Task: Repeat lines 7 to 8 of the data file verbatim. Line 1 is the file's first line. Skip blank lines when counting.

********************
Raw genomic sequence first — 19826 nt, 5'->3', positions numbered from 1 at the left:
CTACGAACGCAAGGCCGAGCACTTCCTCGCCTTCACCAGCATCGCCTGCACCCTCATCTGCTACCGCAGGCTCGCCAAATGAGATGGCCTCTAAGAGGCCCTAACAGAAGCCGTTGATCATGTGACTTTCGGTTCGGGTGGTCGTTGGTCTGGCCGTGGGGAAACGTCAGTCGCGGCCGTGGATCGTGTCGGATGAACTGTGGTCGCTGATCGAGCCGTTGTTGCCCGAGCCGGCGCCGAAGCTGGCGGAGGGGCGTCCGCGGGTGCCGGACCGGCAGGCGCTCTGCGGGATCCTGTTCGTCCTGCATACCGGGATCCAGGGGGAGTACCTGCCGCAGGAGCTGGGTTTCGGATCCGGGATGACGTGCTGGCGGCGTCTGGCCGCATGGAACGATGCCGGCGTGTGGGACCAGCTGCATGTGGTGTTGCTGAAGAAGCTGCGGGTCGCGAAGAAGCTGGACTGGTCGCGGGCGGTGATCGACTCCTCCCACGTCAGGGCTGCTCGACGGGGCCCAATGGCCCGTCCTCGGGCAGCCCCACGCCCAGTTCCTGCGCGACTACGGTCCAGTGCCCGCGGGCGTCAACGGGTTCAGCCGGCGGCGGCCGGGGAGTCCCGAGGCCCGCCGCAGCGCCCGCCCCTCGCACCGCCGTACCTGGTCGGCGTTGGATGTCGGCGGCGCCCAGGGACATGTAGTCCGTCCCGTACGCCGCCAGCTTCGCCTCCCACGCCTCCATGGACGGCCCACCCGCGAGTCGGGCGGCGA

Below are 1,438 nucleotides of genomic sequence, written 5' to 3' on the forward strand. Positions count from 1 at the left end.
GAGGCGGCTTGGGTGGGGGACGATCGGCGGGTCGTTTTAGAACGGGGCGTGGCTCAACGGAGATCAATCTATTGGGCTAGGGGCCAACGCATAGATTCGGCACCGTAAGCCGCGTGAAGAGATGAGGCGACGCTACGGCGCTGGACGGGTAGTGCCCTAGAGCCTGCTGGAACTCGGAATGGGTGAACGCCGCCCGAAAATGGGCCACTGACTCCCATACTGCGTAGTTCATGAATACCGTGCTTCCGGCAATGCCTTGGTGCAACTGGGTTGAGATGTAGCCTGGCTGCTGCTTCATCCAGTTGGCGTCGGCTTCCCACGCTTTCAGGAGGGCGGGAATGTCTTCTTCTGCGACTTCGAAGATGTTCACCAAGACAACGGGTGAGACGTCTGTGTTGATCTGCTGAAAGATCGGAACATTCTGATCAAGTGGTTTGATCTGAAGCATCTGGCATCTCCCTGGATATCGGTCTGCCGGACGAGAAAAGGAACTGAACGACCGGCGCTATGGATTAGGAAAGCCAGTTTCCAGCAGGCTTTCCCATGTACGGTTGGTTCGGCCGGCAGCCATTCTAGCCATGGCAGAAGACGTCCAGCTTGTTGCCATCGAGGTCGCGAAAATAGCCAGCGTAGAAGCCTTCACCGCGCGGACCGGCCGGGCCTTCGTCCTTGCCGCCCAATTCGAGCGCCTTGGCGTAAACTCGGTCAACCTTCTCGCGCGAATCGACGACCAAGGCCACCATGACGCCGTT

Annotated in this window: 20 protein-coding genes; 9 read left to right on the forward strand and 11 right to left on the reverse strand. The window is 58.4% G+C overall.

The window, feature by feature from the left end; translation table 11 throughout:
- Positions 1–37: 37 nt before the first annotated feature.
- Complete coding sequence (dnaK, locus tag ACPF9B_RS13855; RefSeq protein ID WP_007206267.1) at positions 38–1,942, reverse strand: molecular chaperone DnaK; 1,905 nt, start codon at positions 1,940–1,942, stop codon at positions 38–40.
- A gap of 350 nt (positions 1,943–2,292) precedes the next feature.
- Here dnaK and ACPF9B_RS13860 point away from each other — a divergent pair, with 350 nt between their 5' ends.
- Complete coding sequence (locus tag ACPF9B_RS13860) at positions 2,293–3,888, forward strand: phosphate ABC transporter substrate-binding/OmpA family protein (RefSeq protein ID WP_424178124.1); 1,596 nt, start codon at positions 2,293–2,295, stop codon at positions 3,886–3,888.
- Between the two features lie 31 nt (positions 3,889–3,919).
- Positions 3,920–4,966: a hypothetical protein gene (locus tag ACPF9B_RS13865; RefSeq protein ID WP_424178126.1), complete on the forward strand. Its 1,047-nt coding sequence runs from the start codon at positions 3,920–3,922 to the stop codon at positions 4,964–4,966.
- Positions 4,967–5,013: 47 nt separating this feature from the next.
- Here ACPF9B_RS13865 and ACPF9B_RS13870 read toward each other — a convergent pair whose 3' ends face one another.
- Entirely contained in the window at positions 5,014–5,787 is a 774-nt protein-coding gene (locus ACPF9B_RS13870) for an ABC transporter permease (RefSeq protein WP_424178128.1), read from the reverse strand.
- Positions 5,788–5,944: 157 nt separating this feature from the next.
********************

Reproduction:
- Positions 1–37: 37 nt before the first annotated feature.
- Complete coding sequence (dnaK, locus tag ACPF9B_RS13855; RefSeq protein ID WP_007206267.1) at positions 38–1,942, reverse strand: molecular chaperone DnaK; 1,905 nt, start codon at positions 1,940–1,942, stop codon at positions 38–40.